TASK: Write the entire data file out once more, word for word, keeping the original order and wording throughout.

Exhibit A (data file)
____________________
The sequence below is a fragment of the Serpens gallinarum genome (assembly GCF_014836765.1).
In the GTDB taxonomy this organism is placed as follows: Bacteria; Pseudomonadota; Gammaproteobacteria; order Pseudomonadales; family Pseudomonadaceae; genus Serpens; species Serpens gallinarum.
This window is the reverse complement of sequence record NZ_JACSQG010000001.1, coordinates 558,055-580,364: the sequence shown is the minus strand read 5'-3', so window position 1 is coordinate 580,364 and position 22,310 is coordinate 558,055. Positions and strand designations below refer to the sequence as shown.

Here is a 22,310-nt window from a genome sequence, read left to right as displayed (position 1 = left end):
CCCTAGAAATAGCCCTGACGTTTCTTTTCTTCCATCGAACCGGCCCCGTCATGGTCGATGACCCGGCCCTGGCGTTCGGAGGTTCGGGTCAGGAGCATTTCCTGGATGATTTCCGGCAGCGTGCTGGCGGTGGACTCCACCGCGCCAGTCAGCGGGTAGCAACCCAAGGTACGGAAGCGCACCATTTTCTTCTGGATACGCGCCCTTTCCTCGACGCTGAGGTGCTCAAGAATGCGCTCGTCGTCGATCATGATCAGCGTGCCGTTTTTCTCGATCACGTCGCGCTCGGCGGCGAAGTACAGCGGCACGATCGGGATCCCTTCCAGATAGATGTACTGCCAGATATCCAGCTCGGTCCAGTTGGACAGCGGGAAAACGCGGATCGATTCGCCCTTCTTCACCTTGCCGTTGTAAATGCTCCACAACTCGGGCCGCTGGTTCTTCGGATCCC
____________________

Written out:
The sequence below is a fragment of the Serpens gallinarum genome (assembly GCF_014836765.1).
In the GTDB taxonomy this organism is placed as follows: Bacteria; Pseudomonadota; Gammaproteobacteria; order Pseudomonadales; family Pseudomonadaceae; genus Serpens; species Serpens gallinarum.
This window is the reverse complement of sequence record NZ_JACSQG010000001.1, coordinates 558,055-580,364: the sequence shown is the minus strand read 5'-3', so window position 1 is coordinate 580,364 and position 22,310 is coordinate 558,055. Positions and strand designations below refer to the sequence as shown.

Here is a 22,310-nt window from a genome sequence, read left to right as displayed (position 1 = left end):
CCCTAGAAATAGCCCTGACGTTTCTTTTCTTCCATCGAACCGGCCCCGTCATGGTCGATGACCCGGCCCTGGCGTTCGGAGGTTCGGGTCAGGAGCATTTCCTGGATGATTTCCGGCAGCGTGCTGGCGGTGGACTCCACCGCGCCAGTCAGCGGGTAGCAACCCAAGGTACGGAAGCGCACCATTTTCTTCTGGATACGCGCCCTTTCCTCGACGCTGAGGTGCTCAAGAATGCGCTCGTCGTCGATCATGATCAGCGTGCCGTTTTTCTCGATCACGTCGCGCTCGGCGGCGAAGTACAGCGGCACGATCGGGATCCCTTCCAGATAGATGTACTGCCAGATATCCAGCTCGGTCCAGTTGGACAGCGGGAAAACGCGGATCGATTCGCCCTTCTTCACCTTGCCGTTGTAAATGCTCCACAACTCGGGCCGCTGGTTCTTCGGATCCC